I invite eight of my scientific colleagues severally to come to my house at their own time, and sit with a medium for whom the evidence already published in our Proceedings [of the Society for Psychical Research] had been most noteworthy. Although it means at worst the waste of the hour for each, five of them decline the adventure. I then beg the ‘Commission’ connected with the chair of a certain learned psychologist in a neighbouring university to examine the same medium, whom Mr. Hodgson [the main investigator of the medium] and I offer at our own expense to send and leave with them. They also have to be excused from any such entanglement. I advise another psychological friend to look into this medium’s case, but he replies that it is useless, for if he should get such results as I report, he would (being suggestible) simply believe himself hallucinated. When I propose as a remedy that he should remain in the background and take notes, whilst his wife has the sitting, he explains that he can never consent to his wife’s presence at such performances. This friend of mine writes ex cathedra on the subject of psychical research, declaring (I need hardly add) that there is nothing in it; the chair of the psychologist with the Commission was founded by a spiritist, partly with a view to investigate mediums; and one of the five colleagues who declined my invitation is widely quoted as an effective critic of our evidence” (James, 1901, p. 15).

Bear with me for further details on this intriguing episode, which I hope to unpack in my article in the context of the professionalization of psychology occurring at the time of James’s mediumship research.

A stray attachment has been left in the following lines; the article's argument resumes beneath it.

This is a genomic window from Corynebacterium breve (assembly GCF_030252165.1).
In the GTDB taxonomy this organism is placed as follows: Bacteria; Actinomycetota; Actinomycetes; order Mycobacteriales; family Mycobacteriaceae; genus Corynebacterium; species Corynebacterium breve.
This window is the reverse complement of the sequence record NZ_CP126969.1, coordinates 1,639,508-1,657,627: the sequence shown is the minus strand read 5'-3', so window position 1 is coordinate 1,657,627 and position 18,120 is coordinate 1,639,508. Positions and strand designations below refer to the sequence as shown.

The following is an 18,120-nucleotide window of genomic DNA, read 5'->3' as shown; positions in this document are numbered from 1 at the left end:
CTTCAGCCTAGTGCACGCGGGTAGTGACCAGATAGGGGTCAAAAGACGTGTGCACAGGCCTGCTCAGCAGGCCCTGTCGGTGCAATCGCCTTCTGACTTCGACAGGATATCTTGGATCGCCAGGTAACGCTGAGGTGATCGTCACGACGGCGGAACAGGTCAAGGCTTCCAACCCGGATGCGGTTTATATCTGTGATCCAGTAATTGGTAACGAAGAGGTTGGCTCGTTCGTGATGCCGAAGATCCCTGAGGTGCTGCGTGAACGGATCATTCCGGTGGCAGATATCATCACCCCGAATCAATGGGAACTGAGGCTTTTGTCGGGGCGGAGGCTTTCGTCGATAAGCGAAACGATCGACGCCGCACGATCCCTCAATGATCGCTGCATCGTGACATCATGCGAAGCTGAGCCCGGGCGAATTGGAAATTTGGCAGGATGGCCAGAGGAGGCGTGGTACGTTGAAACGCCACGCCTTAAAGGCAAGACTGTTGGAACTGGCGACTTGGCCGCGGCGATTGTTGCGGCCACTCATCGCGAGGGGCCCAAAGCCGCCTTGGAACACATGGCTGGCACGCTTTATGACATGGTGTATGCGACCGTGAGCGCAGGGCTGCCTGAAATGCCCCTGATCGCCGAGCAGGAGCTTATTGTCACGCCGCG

Now to me it seems obvious that radically empirical research into mediumship and children claiming past lives can provoke profound fears and irrational knee-jerk responses, touching as they do on deep and potentially scary existential issues – the question of life after death, the privacy of the self, the very nature and limits of knowledge, etc. As a historian, that’s why I find the study of the complex links between science and the ‘occult’ so rewarding: it cuts right through a massive thicket of basic assumptions about the supposed intrinsic rationality of scientific practice. Not least, a critical comparison of actual events and debates with their representations in retroactively whitewashed popular histories of science highlights the important function of history as a powerful means to determine and maintain the very scope and limits of permissible scientific questions.

At the same time it would be wrong to claim that unorthodox sciences investigating reported phenomena traditionally associated with metaphysical problems stand isolated in their academic neglect. You really don’t have to be a historian or sociologist of science, or familiar with the writings of Thomas Kuhn or Harry Collins, to realise that scientists as a rule have never been particularly fond of anomalies or serious challenges of scientific and medical paradigms even in less fundamental and comparatively trivial matters. Especially not, perhaps, since the sciences were transformed into professional careers during the nineteenth century.

If you’re a scientist or academic yourself, or have friends who are, you’re probably already well aware that intellectual freedom only goes as far as resources, time, career opportunities, peer and institutional support, and not least cultural biases regulated to an alarming degree by self-appointed reality sheriffs and their journalistic henchmen permit it to go.


Almeder, R. (1992). Death and Personal Survival. The Evidence for Life After Death. Lanham: Rowman & Littlefield.